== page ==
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How ‘rainbow factors’ are influencing Taiwan local elections

How ‘rainbow factors’ are influencing Taiwan local elections

Queer politics was never really visible in Taiwan until September last year when the Marriage Equality Bill was incorporated into parliament’s agenda. This year, the political atmosphere has been even more intensified and heightened by the LGBTI rights movement.

People of diverse sexual orientations and gender identities are eagerly calling for an LGBTI-friendly government, although not everyone, including LGBTI rights advocates and activists, regards this as a queering of politics.

A better word is probably ‘rainbowing.’ Many LGBTI Taiwanese do not seek to be distinct in identity but respected in equality, which is quite different from the western strategy of promoting LGBTI rights. Taiwan’s ‘rainbow coalition’ encompasses all the civil rights movements, not only sexual minorities but also persons with disabilities, migrants, labours, sex workers and aboriginals.

Besides having the marriage equality initiative and the biggest Pride in Asia, the rainbow coalition is also looking to replace certain legislators who have been identified as homophobic, transphobic or ignorant of minority rights.

Just at the right moment (29 November), Taiwan held its largest-scale local elections, commonly known as the nine-in-one election. This includes municipal mayors and councilors, chiefs and councilors of indigenous districts in municipalities, county magistrates and city mayors, county and city councilors, township chiefs and councilors, and chiefs of villages and boroughs in six municipalities and 16 counties. Rainbow power in politics has reached its peak.

Not only are more and more candidates stepping out of the closet, but ‘rainbow factors’ are now seriously taken into account by LGBTI voters. For example, gVote is a temporary website for people to evaluate the LGBTI-friendliness of every candidate and aims to promote LGBTI influence and opportunity in Taiwanese politics. Along with a super detailed and comprehensive chart synthesized by cyber citizens, we can see a developing number of LGBTI-friendly candidates. For example, there are at least 90 LGBTI-friendly councilor candidates across six municipalities.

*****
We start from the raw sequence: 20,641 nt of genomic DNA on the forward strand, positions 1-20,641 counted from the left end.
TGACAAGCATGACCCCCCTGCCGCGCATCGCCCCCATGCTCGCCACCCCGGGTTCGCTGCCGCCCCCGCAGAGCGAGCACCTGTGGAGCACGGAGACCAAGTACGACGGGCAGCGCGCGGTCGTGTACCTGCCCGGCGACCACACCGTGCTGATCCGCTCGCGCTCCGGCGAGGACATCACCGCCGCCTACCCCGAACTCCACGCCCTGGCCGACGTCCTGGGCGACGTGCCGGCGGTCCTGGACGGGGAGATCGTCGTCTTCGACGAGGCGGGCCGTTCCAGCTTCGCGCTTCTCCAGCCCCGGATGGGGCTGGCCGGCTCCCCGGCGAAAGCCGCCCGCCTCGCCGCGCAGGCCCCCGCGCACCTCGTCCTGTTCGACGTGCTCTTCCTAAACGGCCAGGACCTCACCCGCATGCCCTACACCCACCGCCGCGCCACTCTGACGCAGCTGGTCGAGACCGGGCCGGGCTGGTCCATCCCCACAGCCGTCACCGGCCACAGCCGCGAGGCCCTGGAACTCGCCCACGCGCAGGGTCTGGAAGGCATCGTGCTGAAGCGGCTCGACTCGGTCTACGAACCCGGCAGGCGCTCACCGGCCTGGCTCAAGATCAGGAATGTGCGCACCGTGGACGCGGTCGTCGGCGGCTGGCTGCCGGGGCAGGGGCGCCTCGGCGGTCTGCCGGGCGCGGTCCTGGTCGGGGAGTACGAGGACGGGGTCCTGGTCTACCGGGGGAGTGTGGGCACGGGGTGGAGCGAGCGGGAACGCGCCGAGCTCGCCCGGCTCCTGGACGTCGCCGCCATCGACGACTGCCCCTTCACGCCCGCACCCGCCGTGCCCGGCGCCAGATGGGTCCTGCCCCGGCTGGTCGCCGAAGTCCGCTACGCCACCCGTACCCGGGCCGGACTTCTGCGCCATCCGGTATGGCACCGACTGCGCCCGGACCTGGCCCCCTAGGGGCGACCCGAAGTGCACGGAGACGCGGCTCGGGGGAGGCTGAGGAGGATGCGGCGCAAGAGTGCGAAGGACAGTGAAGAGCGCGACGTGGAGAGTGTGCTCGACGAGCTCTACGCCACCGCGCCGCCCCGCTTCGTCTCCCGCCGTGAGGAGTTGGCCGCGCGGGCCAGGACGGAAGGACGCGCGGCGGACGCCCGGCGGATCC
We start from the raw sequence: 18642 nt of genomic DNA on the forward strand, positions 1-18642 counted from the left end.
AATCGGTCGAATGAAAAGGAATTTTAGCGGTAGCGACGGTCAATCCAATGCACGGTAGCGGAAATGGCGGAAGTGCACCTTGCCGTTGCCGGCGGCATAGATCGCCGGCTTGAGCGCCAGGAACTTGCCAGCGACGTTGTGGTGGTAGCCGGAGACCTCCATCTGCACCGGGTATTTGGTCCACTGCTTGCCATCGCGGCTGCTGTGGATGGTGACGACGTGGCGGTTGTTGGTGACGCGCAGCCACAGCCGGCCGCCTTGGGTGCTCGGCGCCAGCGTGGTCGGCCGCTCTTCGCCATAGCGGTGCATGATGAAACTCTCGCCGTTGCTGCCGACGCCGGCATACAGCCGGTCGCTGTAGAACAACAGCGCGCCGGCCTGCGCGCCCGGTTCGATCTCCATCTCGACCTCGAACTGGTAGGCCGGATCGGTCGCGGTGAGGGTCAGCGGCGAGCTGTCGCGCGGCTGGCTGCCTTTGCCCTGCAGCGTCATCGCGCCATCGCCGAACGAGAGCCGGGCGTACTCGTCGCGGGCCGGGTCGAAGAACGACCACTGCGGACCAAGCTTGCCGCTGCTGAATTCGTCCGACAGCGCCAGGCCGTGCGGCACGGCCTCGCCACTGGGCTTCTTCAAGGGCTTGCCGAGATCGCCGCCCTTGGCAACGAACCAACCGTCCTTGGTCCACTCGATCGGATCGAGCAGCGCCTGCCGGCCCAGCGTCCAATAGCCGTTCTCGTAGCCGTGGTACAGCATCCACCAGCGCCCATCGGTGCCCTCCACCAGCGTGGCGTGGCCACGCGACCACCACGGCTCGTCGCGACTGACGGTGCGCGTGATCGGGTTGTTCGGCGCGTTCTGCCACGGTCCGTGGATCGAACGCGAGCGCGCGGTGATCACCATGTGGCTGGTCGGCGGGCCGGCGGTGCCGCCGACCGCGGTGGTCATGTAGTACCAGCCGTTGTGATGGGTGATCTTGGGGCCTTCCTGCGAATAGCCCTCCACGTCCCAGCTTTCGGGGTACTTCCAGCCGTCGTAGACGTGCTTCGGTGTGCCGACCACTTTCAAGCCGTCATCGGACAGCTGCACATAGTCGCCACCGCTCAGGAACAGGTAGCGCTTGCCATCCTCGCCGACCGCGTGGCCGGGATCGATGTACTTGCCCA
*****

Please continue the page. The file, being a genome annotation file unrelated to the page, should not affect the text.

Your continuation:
In Taiwan, citizens and activists prefer the word ‘rainbow’ to ‘queer.’ For instance, the Occupy the City with Rainbows initiative and the ‘rainbow siege’ manifested diversity rather than individuality. This is interesting and the reasons are compounded by cultural and societal backgrounds.

Generally speaking, neither liberation or inclusion is right or wrong. The main idea is still all about fighting for freedoms and equality whichever path rights movements take.

Certainly, politics should never be oversimplified, especially when it comes to elections, competition among parties and ideologies. Voting is to a large extent a sense of people’s self-determination on political, economic and societal issues in the context of a democratic society.

Traditionally, LGBTI groups have been dedicated to community building, counselling and communication and they have been very successful at this. However, observing this year’s nine-in-one elections, we can see LGBTI Taiwanese are no longer satisfied simply with social understanding, support and tolerance in a relatively passive way, but are also attempting to actively change society themselves.

For LGBTIs and other minorities, politics is now not just voting but a channel for voicing out, making politicians choose sides, reflecting values in political forums and, most importantly, demonstrating ‘rainbow factors’ as part of rational choice in a democratic system. In this new age, running political campaigns in Taiwan is much harder and more unpredictable than ever because Taiwanese people – especially the youngsters – are not indifferent and afraid to be politicized anymore.

We can first congratulate those who are LGBTI-friendlier and just won the elections: Ko Wen-je (Taipei), Cheng Wen-tsan (Taoyuan), Lin Chia-lung (Taichung), Kiku Chen (Kaohsiung), as well as Wei Ming-ku (Changhua), Lee Chin-yung (Yunlin), Chang Hwa-kuan (Chiayi), and Pan Meng-an (Pingtung).

Although further analysis is needed in order to testify the influence of rainbow factors, it can still be seen as a small victory for the rainbow coalition as politicians realize that today’s voters do take seriously how friendly, hostile or ignorant they are.

Po-han Lee is a PhD student in Law at the University of Sussex.